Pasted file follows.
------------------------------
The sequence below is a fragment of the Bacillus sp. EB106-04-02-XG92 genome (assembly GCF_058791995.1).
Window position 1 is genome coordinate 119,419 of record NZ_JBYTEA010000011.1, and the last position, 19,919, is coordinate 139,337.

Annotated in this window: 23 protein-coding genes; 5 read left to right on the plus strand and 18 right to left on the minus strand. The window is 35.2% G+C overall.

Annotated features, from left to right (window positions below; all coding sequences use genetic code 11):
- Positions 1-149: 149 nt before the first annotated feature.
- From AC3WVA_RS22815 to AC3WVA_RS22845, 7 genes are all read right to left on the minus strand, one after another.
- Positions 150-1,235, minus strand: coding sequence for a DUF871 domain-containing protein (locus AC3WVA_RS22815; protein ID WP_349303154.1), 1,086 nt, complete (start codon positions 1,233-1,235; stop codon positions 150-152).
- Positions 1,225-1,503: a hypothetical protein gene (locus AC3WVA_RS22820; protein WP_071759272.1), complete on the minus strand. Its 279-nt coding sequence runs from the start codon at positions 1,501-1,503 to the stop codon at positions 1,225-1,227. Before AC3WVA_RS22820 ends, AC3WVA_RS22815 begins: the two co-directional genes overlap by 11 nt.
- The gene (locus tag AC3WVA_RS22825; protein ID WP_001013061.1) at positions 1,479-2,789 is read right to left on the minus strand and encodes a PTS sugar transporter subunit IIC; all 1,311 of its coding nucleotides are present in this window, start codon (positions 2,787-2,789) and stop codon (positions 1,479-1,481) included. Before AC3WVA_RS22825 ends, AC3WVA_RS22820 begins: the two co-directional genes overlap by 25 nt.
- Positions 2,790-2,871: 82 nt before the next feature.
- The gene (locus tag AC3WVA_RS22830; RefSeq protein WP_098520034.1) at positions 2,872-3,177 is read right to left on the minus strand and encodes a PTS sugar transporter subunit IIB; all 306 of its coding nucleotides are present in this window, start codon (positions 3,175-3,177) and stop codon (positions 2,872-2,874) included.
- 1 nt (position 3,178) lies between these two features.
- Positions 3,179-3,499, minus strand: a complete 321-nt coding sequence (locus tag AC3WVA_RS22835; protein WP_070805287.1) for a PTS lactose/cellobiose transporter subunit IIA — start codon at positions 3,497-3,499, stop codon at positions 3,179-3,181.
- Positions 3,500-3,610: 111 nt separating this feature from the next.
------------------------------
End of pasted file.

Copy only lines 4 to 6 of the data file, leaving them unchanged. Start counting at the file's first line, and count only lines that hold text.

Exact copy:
Annotated features, from left to right (window positions below; all coding sequences use genetic code 11):
- Positions 1-149: 149 nt before the first annotated feature.
- From AC3WVA_RS22815 to AC3WVA_RS22845, 7 genes are all read right to left on the minus strand, one after another.